Contrary to what is commonly believed, day and night are not exactly of equal length at the time of the March and September equinoxes. On the day of an equinox, the geometric center of the Sun's disk crosses the equator, and this point is above the horizon for 12 hours everywhere on the Earth. However, the length of the day is defined as the period when some sunlight is visible, and this also happens when the upper edge of the Sun is visible but its center is below the horizon. The date at which the length of day and night are closest to being equal is called the equilux. The specific dates of equiluxes are different for different latitudes.
Sunspots are visual indicators of powerful magnetic disturbances on the Sun. Solar "storms", such as solar flares and Coronal Mass Ejections (CMEs), burst forth from the active regions around sunspots. Upon arrival at Earth, these storms can bombard astronauts with radiation, disrupt satellite and radio communications, and generate beautiful auroras (Northern and Southern Lights). Learn more about sunspots from these pages on Windows to the Universe:
Did you know that Earth's North Magnetic Pole is actually the south pole of our planet's magnetic field? Did you know that the North Magnetic Pole is located in the Arctic Ocean north of Canada, about 810 km (503 miles) from the Geographic North Pole? Or that the South Magnetic Pole is just off the coast of Antarctica, in the direction of Australia, about 2,826 km (1,756 miles) from the Geographic South Pole? Did you know that the position of the North Magnetic Pole is shifting at a rate of about 41 km (25 miles) per year? Or that the influence of the Sun's fluctuating magnetic field can cause Earth's magnetic poles to migrate by 80 km (50 miles) or more each day? Find out more in our new "Earth's Magnetic Poles" page! For all the details, check out the Advanced level version of the page by clicking on the blue tab along the top of the page.
When there are different theories that all try to explain the answer to a scientific question or problem, how do scientists decide which one is right? This is a common problem in science, and we can find big unanswered questions with several different possible answers in every field, from physics to paleontology.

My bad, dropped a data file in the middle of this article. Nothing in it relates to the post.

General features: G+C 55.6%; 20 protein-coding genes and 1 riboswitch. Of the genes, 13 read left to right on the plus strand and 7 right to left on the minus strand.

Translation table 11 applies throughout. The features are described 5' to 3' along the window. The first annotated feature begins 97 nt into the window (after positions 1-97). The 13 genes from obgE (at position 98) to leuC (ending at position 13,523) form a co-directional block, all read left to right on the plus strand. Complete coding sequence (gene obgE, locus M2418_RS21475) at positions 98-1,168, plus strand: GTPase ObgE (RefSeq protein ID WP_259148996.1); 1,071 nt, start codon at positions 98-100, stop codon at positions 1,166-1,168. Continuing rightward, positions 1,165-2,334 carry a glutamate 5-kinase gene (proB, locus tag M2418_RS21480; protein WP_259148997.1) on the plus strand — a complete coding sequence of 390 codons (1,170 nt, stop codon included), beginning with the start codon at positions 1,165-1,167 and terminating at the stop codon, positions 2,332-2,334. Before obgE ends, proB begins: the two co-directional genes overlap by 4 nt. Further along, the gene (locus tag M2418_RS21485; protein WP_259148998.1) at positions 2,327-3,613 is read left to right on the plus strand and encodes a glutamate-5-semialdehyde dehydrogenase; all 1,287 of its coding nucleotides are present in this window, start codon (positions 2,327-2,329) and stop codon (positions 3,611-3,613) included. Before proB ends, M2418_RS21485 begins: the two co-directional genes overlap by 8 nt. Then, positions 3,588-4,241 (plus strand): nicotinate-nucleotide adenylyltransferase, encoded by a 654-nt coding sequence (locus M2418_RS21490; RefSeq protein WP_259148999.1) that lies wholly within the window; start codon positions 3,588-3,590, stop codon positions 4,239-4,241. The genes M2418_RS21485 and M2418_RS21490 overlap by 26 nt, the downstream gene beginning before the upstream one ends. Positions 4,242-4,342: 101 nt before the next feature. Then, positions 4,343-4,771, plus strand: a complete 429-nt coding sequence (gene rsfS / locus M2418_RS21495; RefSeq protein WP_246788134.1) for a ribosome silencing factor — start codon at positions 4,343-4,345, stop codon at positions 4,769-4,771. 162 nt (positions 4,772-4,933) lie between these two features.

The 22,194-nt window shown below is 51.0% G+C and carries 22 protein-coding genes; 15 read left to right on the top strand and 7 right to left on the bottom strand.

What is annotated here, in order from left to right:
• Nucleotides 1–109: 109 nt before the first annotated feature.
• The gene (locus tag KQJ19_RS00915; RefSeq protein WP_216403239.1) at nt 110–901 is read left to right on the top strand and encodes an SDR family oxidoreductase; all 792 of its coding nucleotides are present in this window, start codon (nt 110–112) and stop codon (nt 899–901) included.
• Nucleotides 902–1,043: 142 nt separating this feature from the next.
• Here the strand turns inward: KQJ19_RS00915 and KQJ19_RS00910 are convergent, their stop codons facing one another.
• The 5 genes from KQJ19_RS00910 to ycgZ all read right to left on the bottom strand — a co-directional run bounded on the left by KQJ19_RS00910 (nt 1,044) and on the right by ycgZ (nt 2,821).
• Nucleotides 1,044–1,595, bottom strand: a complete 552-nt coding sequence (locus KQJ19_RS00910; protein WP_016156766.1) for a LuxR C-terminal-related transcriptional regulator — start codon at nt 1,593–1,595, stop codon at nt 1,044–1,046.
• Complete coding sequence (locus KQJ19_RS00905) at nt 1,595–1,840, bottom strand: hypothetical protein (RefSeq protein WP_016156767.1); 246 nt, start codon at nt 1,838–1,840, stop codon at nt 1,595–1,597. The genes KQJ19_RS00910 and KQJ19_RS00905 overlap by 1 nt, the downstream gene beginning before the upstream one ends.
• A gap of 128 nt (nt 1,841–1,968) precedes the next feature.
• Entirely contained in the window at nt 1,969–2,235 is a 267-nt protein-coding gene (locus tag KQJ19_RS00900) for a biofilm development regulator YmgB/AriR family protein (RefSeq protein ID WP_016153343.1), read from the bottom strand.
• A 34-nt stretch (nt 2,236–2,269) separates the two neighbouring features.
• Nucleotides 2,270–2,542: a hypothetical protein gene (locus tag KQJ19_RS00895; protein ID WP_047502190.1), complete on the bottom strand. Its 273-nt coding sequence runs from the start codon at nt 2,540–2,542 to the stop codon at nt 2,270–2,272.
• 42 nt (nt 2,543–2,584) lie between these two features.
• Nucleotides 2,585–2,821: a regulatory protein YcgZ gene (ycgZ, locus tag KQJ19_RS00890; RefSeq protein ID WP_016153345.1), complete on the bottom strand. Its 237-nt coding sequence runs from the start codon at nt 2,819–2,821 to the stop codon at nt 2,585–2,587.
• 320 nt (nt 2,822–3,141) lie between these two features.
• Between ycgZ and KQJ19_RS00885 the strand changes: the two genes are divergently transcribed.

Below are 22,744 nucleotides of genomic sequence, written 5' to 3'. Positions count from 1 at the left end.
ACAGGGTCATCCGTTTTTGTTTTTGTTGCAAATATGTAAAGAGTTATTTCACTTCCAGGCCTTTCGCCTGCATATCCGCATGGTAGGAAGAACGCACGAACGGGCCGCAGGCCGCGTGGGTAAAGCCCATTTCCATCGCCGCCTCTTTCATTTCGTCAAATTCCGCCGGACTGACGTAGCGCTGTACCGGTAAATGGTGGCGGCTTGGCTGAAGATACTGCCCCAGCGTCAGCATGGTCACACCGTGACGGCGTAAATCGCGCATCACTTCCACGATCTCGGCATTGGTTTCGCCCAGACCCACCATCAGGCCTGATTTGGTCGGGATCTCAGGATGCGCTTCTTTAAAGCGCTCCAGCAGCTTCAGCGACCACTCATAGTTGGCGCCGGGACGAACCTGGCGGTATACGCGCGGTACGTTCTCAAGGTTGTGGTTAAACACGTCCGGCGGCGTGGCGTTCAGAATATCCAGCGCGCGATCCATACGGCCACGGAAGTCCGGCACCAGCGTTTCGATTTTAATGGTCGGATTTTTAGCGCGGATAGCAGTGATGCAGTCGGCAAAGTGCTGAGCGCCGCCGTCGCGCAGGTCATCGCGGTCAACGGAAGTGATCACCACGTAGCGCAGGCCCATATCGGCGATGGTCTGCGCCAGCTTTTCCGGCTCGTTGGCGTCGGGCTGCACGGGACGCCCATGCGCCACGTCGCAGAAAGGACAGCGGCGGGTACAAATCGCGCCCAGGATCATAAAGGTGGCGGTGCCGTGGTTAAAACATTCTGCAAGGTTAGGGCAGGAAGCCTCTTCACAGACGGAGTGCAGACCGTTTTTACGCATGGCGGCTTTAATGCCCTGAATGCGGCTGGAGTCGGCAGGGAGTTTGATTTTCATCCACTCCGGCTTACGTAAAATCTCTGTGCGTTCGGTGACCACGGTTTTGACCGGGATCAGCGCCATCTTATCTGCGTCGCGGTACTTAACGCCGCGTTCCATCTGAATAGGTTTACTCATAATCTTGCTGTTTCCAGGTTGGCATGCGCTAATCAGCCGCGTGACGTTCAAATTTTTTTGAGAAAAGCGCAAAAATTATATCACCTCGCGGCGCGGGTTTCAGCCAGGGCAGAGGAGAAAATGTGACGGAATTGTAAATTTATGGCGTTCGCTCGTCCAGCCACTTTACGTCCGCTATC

A good example of this is the question of why the dinosaurs went extinct—there are a lot of different theories that propose possible explanations, ranging from asteroid impacts to changes in mammals’ eating habits.
How do we know which is correct? We have to rely on the scientific method—we put together a hypothesis, we make predictions based on that hypothesis, we test our predictions, and then we adjust (or reject) our hypothesis in light of what we observe. In the example above, scientists have used this method to decide that some potential causes of the dinosaurs’ dying off (e.g., asteroid impacts, or increased volcanic activity) are much more likely than others to have contributed to the massive extinction that occurred at the end of the Cretaceous Period.
329 years ago, on September 17, 1683, Antony van Leeuwenhoek wrote to the Royal Society about his observations on the plaque between his own teeth and teeth of other people. Looking at it with a microscope of his own design, he reported that he had seen "very little living animalcules, very prettily a-moving". This was the first observation of bacteria.
The name "bacteria" was introduced only in 1838 by a German scientist, Christian Gottfried Ehrenberg, and is derived from the Greek word meaning "small staff". Later in the 19th century, Louis Pasteur and several other doctors and scientists suggested that some diseases may be caused by bacteria. Robert Koch was awarded a Nobel Prize in 1905 for confirming this theory.
Recent studies have found that bacteria are far more diverse than anyone had suspected. They comprise two out of three domains of life: Archaea and Eubacteria. The third domain, Eukaryota, contains all other living things, including plants, animals, protists, and fungi. This means we are more closely related to trees or amoebas than some bacteria are to other bacteria!
Listening to science podcasts is a great way to brush up on your own content knowledge! They are easy to "carry with you" on trips and they are free! You'll glean tidbits of information that will make your subject fun and fascinating, plus relevant, for your students.
The Windows to the Universe podcast zone is a great place to find brief podcasts produced by the National Science Foundation. Other favorite podcasts of ours include the Lab Out Loud podcasts produced by NSTA and the Astronomy behind the Headlines podcasts produced by the Astronomical Society of the Pacific. Listen, learn and enjoy!